The story of George of the Jungle, a Troublesome Koala

Koalas are not as dull as they seem. When you see them dozing in a tree they look like they don’t get up to much, but some of them have a secret life full of adventures…

George the koala, one of our study animals, is a perfect example. We captured him back in September last year in Wollemi National Park, at the start of koala breeding season and we fitted him with a new GPS collar. It was a tough field session involving 6 days of hiking and koala spotting in rough terrain with up to three dozen volunteers helping, but during all that time we found only 2 koalas. We heard more of them bellowing at night, but they are still incredibly hard to see up in the thick tree canopy.

Like good scientists we don’t anthropomorphize in our reports and papers, but when it comes to naming koalas for fieldwork a dry scientific label is harder to remember than a meaningful name. Nicole our volunteer coordinator spotted this koala amongst some thick forest, and so she was given the naming rights. There were a few suggestions floating around, I was leaning more towards a name like Boofhead as he had a large head and was a sturdy, nuggety looking fellow and was quite a wrestler during capture. Most people felt that name was far too insulting for a koala. George of Jungle popped up as a suggestion and since this koala was an older fellow the other connotation was of George Clooney and being a silver fox. Nicole felt that was more dignified so the name George is the one that stuck.

The GPS collar takes readings twice per day to give us koala movement records, so we can work out how big George’s home range is. We still radio-track the koalas so we can get a visual on them and identify which tree species they are using. That is where George became interesting. Unlike Cucumber, the other male we collared nearby (who is incredibly cool and unperturbed by mere humans), George does not occupy a small patch and occasionally just wander over to the nearest food tree.

Koala country. There are some rugged areas of Wollemi National Park that we've been scouring for signs of koalas.Koala country. There are some rugged areas of Wollemi National Park that we’ve been scouring for signs of koalas.


He goes on hikes. He travels in steep country along hot ridgelines and across massive ravines. We tracked him one day in February and had to give up when we were still tracking in the heat of midday and half way up the escarpment we were stopped by a steep gully full of boulders and cliff lines; the heat was so bad we ambled down the hill and lay down in the Colo River before we hiked out. The next time we tracked him he was back in the tree that we first found him in when we collared him, near a pleasant picnic ground by the river, pretending he had never led us on such a mighty chase.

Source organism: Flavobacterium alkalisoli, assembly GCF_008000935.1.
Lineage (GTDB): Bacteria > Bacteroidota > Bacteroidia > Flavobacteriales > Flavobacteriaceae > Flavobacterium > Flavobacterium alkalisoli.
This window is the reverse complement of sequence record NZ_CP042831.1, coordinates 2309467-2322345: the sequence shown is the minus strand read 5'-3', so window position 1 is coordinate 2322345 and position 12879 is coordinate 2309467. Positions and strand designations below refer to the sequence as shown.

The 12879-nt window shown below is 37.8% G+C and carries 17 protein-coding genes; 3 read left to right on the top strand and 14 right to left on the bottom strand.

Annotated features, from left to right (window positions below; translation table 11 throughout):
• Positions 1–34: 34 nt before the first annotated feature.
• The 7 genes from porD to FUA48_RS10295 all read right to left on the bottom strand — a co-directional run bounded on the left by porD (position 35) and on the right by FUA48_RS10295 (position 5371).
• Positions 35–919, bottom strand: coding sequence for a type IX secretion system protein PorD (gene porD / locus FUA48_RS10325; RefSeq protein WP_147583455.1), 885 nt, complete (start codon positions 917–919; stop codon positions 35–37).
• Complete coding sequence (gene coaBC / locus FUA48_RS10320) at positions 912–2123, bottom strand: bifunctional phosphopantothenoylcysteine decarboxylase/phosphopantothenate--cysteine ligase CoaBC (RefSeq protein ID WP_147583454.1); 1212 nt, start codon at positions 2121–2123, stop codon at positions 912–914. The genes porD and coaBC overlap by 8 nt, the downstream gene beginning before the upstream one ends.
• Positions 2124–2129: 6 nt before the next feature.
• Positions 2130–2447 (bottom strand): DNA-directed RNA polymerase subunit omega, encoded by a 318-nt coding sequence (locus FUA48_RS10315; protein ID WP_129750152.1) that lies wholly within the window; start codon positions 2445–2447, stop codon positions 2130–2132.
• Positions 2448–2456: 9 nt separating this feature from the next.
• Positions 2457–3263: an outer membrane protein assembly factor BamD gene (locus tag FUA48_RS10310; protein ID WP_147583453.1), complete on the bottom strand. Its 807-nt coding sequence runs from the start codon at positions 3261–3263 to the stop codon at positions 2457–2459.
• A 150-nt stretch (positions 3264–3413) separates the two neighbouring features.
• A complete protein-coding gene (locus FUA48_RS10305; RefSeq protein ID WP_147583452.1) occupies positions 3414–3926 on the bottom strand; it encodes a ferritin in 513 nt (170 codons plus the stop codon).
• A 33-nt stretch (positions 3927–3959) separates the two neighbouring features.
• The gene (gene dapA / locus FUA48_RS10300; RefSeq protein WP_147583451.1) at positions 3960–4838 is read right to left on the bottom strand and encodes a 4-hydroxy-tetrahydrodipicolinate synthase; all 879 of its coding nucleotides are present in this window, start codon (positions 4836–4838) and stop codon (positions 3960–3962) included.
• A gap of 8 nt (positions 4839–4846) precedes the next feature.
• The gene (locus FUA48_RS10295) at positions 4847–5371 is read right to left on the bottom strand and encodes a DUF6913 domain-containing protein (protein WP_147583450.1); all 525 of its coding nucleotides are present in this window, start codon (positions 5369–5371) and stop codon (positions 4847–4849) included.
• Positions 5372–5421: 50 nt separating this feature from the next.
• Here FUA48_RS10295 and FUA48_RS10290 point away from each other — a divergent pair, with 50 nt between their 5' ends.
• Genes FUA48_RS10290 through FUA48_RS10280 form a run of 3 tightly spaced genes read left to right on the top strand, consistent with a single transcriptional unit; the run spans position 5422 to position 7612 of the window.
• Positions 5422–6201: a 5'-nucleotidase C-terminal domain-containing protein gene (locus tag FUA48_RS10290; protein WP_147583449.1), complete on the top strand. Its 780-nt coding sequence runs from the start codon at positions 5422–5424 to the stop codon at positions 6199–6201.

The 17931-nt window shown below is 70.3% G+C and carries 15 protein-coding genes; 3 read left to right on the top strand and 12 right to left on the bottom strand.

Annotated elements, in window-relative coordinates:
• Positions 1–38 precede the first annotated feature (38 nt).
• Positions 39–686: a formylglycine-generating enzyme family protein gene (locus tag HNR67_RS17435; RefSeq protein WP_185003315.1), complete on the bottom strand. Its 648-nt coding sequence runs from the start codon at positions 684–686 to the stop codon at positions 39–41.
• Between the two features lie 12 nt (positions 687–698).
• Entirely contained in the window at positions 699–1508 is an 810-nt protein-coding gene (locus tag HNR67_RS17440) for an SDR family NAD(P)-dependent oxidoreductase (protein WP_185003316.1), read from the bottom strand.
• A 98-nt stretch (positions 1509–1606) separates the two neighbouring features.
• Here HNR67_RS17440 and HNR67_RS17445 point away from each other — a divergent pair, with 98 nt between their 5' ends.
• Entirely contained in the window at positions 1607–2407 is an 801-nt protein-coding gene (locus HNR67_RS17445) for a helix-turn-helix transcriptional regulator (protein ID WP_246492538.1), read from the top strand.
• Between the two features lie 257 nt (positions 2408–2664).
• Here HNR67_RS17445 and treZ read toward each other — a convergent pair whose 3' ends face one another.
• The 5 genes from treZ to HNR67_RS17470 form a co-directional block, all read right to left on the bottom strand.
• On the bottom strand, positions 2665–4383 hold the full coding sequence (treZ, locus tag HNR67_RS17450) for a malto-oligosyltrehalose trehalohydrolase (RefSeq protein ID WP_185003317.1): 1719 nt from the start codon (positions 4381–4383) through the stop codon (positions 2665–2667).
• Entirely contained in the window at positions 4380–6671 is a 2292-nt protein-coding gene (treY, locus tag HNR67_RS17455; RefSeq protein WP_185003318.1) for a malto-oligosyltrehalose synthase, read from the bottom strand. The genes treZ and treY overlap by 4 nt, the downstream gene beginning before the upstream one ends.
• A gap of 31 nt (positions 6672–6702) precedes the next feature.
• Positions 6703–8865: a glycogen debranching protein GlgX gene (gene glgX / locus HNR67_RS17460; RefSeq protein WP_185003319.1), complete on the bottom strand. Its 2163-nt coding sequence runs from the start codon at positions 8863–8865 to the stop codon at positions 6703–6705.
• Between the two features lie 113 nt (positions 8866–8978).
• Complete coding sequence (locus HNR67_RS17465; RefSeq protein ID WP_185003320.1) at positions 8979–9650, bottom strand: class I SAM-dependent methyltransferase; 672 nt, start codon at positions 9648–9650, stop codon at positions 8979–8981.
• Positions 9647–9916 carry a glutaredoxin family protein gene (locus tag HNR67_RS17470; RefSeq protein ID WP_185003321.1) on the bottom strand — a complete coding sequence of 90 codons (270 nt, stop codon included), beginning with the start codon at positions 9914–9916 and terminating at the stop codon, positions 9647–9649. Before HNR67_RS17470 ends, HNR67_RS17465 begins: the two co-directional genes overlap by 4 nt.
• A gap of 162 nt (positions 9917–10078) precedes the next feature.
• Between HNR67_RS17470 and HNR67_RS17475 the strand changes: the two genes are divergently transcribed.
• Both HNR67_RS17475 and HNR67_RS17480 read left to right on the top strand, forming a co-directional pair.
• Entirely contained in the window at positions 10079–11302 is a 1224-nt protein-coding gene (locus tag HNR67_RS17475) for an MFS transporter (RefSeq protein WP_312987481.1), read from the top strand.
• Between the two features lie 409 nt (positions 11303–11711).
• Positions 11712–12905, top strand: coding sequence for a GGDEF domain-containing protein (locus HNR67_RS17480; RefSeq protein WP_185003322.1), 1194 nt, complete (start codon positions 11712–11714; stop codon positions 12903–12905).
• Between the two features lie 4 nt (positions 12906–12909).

Then George decided he didn’t like his collar. If the collar doesn’t move for 24 hours it goes into a mortality signal, which transmits a faster paced beep for radio tracking. The sound always makes my heart sink as it can mean a dead or severely injured koala still in its collar, or a collar that has come off. Fortunately, in this case it was the latter. The collars have a weak link in them so that if the collar comes under stress it will come off, for example if a branch gets stuck under it and the koala pulls away, or if males fight and grab the collar. Uno the big male koala we tracked at Mountain Lagoon threw his collar a couple of times, no doubt when he was beating up another male koala. In fact he pretty much destroyed one collar.

George in the sack having his health check, in this case we're taking a photo record of his eyes which look clear and chlamydia free. He looks deceptively calm but don't be fooled, he's keeping his eye out for a stray human limb to remove. (Photo above, below and banner photo by Robert Carter)George in the sack having his health check, in this case we’re taking a photo record of his eyes which look clear and chlamydia free. He looks deceptively calm but don’t be fooled, he’s keeping his eye out for a stray human limb to remove. (All photos above by Robert Carter)

George either got into a fight or decided to take up yoga. The collar was found stuck up in a tree, solidly wedged onto a tiny stump of a branch and I can’t imagine how his head got to that angle. So, we had only two collars deployed on koalas at the new site (we’re aiming for ten), and then George escaped.

Luckily, just last week in our latest koala spotting and capture session, George turned up again close to where we first found him. We caught him and re-collared him. He’s still a big, wrestling, boofhead of a koala, which I respect him for. Most koalas are calm during their health examination but George makes it quite clear he’d take your arm off if you slip up with your handling. I can’t wait to find out what he gets up to next.

A big thank you to all of our volunteers for helping with all the koala spotting and capture sessions.

By Kellie Leigh, Executive Director of Science for Wildlife